Posted on 21 November 2009 with categories: White Album



Oh god, guess who’s back? The one guy who could only turn this into an even bigger drama than it already was. He’s changed a lot, though. He was this confident asshole, but now he’s more like a wimpy moron. However, the impression he left on Misaki remains.

In any case, this episode marks the beginning of the climax. My guess would be that the creators finally found it time to start with the drama, and my guess would be that each of the successive episodes will now deal with and close off the stories of the various characters. The one to kick off, is Mana.

So yeah, she’s been paying Touya out of her own pocket money to keep Touya with her. In this episode her mother finds out. Since this is the same mother that employs Touya, this also means that Mana figures out that Touya is working as Rina’s manager. In any case, Mana runs away from home, Touya figures that she might have gone back to Haruka (involving her back into the storyline), but at the end of the day, she’s still missing.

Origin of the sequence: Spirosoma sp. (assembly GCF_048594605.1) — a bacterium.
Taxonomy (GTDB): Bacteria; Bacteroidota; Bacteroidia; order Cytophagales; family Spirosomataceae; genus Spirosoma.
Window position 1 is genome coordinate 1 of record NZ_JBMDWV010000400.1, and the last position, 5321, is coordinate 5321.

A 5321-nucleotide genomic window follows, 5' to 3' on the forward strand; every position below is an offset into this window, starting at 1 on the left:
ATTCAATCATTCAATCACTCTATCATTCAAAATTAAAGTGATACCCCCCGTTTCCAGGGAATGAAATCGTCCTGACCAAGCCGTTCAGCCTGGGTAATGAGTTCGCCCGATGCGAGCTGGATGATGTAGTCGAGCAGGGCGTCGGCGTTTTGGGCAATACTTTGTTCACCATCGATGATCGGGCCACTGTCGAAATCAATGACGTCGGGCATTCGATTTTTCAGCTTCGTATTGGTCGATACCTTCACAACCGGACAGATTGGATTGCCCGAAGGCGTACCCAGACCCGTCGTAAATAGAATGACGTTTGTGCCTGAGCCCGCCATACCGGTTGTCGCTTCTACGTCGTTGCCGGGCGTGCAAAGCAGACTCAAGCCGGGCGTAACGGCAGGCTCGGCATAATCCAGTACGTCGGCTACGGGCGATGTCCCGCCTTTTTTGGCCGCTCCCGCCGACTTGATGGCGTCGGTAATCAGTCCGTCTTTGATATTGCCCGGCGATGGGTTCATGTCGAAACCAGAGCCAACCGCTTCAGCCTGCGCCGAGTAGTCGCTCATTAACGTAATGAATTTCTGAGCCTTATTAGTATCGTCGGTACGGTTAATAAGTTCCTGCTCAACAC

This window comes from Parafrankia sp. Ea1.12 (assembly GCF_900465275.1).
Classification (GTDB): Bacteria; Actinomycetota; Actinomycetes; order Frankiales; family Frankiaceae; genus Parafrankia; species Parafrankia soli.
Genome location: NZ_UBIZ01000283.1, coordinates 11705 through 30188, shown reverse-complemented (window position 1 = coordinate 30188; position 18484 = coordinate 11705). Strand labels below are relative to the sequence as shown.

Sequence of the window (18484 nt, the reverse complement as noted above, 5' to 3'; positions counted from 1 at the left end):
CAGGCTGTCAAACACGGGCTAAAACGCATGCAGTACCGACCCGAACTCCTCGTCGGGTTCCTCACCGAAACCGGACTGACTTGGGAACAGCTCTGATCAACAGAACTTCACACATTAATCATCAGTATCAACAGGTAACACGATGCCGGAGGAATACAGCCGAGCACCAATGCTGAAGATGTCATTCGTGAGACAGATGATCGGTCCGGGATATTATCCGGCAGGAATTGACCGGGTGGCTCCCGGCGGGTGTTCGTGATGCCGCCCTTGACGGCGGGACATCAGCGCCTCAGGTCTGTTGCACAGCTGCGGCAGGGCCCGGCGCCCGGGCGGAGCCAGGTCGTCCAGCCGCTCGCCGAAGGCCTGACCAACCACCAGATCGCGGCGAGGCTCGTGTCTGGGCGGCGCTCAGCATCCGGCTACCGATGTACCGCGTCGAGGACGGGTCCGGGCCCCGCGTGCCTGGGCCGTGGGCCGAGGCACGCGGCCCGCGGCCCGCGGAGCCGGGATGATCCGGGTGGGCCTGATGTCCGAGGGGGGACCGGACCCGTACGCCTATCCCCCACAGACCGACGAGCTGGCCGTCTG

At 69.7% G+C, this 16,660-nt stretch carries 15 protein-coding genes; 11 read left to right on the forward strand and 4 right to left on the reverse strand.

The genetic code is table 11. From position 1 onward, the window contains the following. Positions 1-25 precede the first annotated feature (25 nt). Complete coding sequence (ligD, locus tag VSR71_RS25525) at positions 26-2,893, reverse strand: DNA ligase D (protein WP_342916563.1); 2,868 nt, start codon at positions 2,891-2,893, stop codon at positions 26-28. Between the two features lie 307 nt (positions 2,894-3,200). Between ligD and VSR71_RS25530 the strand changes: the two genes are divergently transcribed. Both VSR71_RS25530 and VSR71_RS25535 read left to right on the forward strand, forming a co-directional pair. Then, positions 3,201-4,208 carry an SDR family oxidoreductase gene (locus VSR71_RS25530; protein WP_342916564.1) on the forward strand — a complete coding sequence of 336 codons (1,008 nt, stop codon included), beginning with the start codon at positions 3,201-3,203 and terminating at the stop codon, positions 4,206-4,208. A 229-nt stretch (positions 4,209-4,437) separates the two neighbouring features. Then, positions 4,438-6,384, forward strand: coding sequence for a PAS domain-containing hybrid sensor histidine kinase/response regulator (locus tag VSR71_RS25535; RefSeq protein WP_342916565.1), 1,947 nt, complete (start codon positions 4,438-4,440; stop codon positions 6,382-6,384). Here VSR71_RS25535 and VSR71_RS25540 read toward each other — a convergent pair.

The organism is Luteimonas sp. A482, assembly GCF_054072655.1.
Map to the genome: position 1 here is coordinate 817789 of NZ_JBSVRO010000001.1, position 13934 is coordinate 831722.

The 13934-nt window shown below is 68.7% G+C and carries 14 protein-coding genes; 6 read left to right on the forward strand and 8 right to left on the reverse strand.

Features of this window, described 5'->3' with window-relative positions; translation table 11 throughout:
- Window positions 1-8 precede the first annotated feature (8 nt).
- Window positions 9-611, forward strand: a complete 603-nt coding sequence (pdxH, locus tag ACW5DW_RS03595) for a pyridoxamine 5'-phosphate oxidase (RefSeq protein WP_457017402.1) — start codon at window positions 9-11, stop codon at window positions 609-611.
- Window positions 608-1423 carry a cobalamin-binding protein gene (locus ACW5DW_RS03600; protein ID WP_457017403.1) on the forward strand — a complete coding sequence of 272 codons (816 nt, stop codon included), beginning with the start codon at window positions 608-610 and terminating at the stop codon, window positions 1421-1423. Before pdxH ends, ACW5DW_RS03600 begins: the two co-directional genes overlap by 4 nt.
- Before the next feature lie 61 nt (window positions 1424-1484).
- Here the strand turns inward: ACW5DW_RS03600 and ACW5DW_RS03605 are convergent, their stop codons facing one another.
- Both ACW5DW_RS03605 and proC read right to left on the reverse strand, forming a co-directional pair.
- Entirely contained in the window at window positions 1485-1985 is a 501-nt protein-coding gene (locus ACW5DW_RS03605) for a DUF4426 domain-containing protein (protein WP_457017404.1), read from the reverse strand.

The next episode should give us a bit of a hint into exactly what kind of finale the creators are going for. In terms of Mana’s story, there’s no reason for them to hold back anymore: the next episode is going to climax her story, as Touya either finds her back, or she commits suicide or something else that’s crazy. I see no reason why the creators can just make this into a temporary climax, because running away from home is pretty radical: Mana’s mother now also has to see that something went wrong with the way she raised her daughter. She’s a smart woman, so she will learn from this incident.

Also, I loved that little scene in which Touya ran into the girl he stood up earlier. ^^;
Rating: * (Good)

Posted on 15 November 2009 with categories: White Album



Wait, he does it again? Holy crap, that bastard actually did it again! As if the situation he’s in isn’t bad enough already he decided to give the devil yet another one of his limbs. How much further is this going to escalate?

But yeah: screw the flawed first season. The second season did carry out many improvements. Especially the scene with Eiji and the paintings was just superbly directed, both in terms of art and direction. It definitely was the highlight for this series for me so far, and it really went out of its way to portray the insanity that’s going on inside Eiji’s mind, without cutting any corners.